Waste-to-energy (WTE) – the process of generating energy (via electricity or heat) from the primary treatment of waste – is on the rise across Europe, China, Japan and other Asian countries. The Chinese city of Shenzhen recently announced plans to construct the world’s largest WTE plant, which will convert at least a third of the city’s trash into electricity. India, which has a huge amount of waste potential, is starting to explore policy incentives (e.g., purchase agreements and tariffs) to encourage WTE projects, and six new plants will be commissioned this year. In Europe, Sweden has emerged as a leader in WTE, with more than 30 WTE plants incinerating half of the country’s total waste as well as 700,000 tons of imported trash.

WTE solves two major challenges for these countries: it reduces waste buildup in landfills, and it offers an alternative energy source with fewer emissions than fossil fuels. A typical WTE facility can generate 500-600 kWh of energy per ton of waste, the equivalent of 2 weeks of power for the average U.S. household. In addition, industry representatives claim that each ton of incinerated waste reduces GHG emissions by one ton, due primarily to offsetting methane emissions from landfills.

Yet despite the benefits of WTE, its adoption has been limited in some places, including the United States and Caribbean. In the United States, only 12% of municipal solid waste is currently being converted to energy. While several WTE facilities have expanded their existing capacity – and greenfield projects are occurring for the first time since the 1990s – this development still pales in comparison to Europe and Asia. Prospects are a bit more promising in the Caribbean, where several new plants are under development in the Bahamas, Puerto Rico, Barbados and St. Kitts & Nevis.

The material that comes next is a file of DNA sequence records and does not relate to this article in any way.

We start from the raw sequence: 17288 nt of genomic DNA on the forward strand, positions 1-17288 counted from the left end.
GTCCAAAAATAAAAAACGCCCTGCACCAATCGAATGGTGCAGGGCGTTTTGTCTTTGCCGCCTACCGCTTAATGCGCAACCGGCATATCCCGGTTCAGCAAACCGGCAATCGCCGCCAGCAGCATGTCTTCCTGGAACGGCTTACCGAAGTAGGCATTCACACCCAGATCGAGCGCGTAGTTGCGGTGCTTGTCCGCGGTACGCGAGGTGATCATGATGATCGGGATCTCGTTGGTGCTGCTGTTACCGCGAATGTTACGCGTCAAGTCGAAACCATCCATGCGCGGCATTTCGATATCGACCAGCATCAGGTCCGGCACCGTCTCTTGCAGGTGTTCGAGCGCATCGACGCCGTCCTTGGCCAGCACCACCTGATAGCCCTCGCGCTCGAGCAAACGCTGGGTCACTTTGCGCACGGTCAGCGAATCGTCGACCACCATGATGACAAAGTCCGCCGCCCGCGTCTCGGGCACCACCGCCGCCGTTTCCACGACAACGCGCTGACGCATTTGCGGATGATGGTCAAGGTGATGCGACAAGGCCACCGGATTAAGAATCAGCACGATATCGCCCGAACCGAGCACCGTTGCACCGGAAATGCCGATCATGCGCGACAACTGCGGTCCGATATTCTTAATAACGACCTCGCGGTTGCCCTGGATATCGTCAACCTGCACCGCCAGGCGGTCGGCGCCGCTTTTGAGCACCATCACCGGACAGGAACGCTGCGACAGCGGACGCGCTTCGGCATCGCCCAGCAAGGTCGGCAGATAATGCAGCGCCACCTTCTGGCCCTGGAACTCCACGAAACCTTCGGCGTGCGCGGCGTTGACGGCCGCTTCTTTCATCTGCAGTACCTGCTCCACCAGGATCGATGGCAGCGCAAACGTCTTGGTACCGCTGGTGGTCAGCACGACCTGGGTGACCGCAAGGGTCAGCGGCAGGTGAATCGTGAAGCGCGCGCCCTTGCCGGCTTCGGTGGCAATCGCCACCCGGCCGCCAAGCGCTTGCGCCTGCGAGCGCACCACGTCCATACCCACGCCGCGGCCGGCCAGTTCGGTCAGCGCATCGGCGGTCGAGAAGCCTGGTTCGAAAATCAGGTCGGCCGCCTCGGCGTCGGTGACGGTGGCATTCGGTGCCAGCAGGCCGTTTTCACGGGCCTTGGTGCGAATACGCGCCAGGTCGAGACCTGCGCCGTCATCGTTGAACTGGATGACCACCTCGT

Why, then, has WTE been so successful in some countries (like Sweden) but not in others (like the U.S.)? And does WTE have the potential to succeed in new markets like the Caribbean?

An interesting 2011 article by Matt Williams (with the American Council on Renewable Energy) addresses exactly these issues. Williams discusses several factors which are necessary for successful WTE programs:

  • High landfill tipping fees – Landfill tipping fees are the charges levied by landfills to accept a given quantity of waste, in order to offset operations and maintenance costs. The higher the landfill tipping fee, the more cost-effective the WTE alternate becomes. In Sweden, for example, landfill tipping fees are more than $150, compared to only $44 on average in the U.S. Similarly, in the Caribbean, low tipping fees (due in part to the risk of illegal dumping) can work to dissuade WTE.
  • Policies favorable to WTE – Policies like a WTE-exempt carbon price and landfill taxes or restrictions can help to encourage WTE by making fossil fuels less attractive and landfills less accessible. In addition, recognizing WTE as a renewable resource can make it eligible for certain policy incentives. For example, while the EU recognizes organic WTE as a renewable resource, only half of U.S. states do – which affects its inclusion in states’ renewable portfolio standards.
  • High price of electricity – High electricity prices allow WTE producers to receive a higher price for energy produced, improving the business case for the technology. For example, in northern European countries, electricity prices are upwards of $0.30 per kWh – much higher than the $0.10 average in the United States. This factor helps to bolster the WTE case in the Caribbean, where electricity prices can reach as much as $0.40 per kWh.